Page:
The think-aloud method is a qualitative method that has been used to collect data about cognitive processes, such as thinking, problem-solving, and decision-making. This method involves having people use audio-recording devices to talk about decisions as they are being made or while problems are being solved, over an extended period (eg, throughout a shift). 

    The method produces an inventory of decisions as they occur in a naturalistic context, and allows researchers to examine sequences of decisions or thoughts, as well as the context in which they occur (Fonteyn, Kuipers , & Grober , 1993). Think-aloud procedures have been used in a number of studies of clinical nurses' decisionmaking. The think-aloud method has been used in both naturalistic and simulated settings. 

    Although simulated settings offer the opportunity to control the context of the thought process (eg, presenting people with a common problem to be solved), naturalistic settings offer the best opportunity for understanding clinical processes. 

    Think-aloud sessions are sometimes followed up with personal interviews or focus group interviews in which the tape may be played (or excerpts from the transcript quoted). Participants are then questioned about aspects of their reasoning and decision-making.

Photo Elicitation Interviews

    Photo elicitation involves an interview stimulated and guided by photographic images. This procedure, most often used in ethnographies, has been described as a method that can break down barriers between researchers and study participants, and promote a more collaborative discussion (Harper, 1994).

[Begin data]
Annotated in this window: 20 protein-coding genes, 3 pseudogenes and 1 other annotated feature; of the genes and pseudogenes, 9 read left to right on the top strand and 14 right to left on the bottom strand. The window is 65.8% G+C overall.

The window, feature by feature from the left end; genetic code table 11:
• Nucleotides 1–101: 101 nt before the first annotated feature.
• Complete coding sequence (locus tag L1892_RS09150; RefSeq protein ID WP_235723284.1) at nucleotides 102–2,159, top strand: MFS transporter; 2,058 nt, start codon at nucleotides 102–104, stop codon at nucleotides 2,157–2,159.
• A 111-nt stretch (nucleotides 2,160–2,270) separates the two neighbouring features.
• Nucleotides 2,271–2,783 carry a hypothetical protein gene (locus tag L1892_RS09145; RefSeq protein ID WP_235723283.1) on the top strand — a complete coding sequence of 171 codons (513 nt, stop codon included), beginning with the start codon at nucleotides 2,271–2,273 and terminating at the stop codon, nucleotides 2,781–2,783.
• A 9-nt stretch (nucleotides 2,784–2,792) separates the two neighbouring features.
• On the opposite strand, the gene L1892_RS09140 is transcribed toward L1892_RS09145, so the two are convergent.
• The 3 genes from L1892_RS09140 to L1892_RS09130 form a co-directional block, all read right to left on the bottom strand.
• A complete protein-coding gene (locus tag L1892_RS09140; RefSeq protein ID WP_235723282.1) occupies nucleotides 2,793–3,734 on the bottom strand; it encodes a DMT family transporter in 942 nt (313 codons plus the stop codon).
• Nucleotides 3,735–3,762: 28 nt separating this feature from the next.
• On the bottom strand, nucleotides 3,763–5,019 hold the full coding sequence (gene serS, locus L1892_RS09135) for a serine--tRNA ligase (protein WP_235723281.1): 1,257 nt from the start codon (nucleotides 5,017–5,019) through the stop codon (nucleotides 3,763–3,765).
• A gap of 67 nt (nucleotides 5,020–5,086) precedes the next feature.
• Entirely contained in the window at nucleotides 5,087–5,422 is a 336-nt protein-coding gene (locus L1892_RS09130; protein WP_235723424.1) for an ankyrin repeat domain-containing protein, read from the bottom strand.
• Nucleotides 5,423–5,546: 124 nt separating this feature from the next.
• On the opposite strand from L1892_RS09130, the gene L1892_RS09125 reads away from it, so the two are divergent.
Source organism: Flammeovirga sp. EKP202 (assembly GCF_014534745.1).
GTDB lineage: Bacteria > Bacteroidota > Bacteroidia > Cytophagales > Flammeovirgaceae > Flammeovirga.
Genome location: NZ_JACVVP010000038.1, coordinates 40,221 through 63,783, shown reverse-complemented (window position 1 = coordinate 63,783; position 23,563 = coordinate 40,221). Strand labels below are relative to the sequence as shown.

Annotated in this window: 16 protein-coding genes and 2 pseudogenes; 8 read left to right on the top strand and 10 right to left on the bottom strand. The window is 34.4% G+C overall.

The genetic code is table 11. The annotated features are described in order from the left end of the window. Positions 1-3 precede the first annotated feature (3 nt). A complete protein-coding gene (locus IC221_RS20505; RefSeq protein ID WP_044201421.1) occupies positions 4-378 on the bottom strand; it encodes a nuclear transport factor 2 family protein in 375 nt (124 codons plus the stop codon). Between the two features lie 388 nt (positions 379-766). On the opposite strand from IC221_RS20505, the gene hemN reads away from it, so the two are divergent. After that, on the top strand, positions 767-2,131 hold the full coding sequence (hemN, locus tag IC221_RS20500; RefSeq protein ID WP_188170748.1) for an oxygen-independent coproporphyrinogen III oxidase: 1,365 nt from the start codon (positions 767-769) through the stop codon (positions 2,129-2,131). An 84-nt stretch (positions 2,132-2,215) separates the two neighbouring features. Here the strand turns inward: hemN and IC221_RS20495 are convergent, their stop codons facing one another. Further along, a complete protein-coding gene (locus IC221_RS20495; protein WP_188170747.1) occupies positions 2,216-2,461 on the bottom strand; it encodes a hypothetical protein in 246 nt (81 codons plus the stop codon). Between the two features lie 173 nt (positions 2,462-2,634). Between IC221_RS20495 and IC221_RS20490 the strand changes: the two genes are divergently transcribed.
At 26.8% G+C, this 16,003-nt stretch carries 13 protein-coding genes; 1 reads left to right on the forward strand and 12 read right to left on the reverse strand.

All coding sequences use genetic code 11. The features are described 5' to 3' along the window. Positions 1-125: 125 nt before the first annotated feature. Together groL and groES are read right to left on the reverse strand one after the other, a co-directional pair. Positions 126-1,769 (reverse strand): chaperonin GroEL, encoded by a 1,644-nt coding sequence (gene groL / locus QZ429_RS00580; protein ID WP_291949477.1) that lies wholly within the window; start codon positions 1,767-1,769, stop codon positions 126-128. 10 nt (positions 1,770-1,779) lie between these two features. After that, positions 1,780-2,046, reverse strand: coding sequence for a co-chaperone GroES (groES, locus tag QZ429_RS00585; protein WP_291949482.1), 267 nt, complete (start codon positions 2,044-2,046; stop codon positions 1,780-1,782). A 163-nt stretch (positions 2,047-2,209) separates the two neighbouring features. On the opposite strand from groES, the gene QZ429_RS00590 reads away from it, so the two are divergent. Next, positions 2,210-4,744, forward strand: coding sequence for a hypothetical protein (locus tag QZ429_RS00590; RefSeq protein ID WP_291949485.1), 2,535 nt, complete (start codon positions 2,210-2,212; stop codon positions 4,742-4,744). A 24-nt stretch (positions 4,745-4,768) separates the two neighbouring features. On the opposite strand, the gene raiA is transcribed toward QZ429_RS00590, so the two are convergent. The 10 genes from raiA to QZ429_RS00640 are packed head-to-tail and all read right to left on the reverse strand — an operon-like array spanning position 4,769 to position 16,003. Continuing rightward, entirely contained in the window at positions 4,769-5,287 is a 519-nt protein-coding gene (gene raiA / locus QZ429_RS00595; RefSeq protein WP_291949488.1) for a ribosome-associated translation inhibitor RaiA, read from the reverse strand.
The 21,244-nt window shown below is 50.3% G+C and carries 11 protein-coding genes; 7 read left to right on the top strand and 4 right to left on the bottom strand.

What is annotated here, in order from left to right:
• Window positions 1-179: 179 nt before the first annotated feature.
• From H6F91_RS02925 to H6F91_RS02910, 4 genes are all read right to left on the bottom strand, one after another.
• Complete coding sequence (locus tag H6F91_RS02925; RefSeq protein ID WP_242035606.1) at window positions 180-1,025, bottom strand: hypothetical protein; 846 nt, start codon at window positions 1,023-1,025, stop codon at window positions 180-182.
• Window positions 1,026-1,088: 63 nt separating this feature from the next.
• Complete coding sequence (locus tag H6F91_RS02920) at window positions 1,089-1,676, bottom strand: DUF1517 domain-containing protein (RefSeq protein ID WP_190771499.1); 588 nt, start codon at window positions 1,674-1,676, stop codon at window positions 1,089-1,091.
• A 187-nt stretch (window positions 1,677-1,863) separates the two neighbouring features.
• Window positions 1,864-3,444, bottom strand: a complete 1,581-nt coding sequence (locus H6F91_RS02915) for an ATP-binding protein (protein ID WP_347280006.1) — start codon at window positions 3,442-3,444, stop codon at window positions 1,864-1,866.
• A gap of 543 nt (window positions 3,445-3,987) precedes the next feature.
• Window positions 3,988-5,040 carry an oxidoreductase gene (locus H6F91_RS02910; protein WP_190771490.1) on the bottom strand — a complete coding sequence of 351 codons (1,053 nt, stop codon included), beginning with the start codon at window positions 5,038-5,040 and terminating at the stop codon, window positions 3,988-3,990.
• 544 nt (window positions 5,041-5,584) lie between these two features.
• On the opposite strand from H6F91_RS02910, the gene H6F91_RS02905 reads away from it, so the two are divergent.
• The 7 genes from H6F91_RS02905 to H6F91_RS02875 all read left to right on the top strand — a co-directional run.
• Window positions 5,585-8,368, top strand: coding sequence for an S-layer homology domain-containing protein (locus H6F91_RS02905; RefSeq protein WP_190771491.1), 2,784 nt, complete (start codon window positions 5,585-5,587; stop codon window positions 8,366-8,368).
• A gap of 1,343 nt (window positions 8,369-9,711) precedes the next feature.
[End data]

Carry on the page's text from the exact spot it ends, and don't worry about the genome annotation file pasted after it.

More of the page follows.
The photographs typically are ones that researchers or associates have made of the participants' world, through which researchers can gain insights into a new culture. Participants may need to be continually reassured that their taken-forgranted explanations of the photos are providing new and useful information. 

    Photo elicitation can also be used with photos that participants have in their homes, although in such cases researchers have less time to frame useful questions, and no opportunity to select the photos that will be the stimulus for discussion. Researchers have also used the technique of asking participants to take photographs themselves and interpret them.

Self Report

    Narratives on the Internet A potentially rich data source for qualitative researchers involves narrative self-reports available on or through the Internet. Data can be requested directly from a large audience of Internet users. For example, researchers can post a web page requesting that people with particular experiences describe them. 

    They can also enter into long conversations with other users in a chat room, or request information through an e-mail listserv that distributes messages to users participating in a network. In some cases data that can be analyzed qualitatively are simply “out there,” as when a researcher enters a chat room or goes to a bulletin board and analyzes the content of the existing, unsolicited messages. 

    Using the Internet to access narrative data has obvious advantages. This approach is economical and allows researchers to obtain information from geographically dispersed and perhaps remote Internet users. However, a number of ethical concerns have been raised, and issues of authenticity need to be considered (Robinson, 2001)

Post a Comment


Give your opinion if have any.

Post a Comment (0)

#buttons=(Ok, Go it!) #days=(20)

Our website uses cookies to enhance your experience. Check Now
Ok, Go it!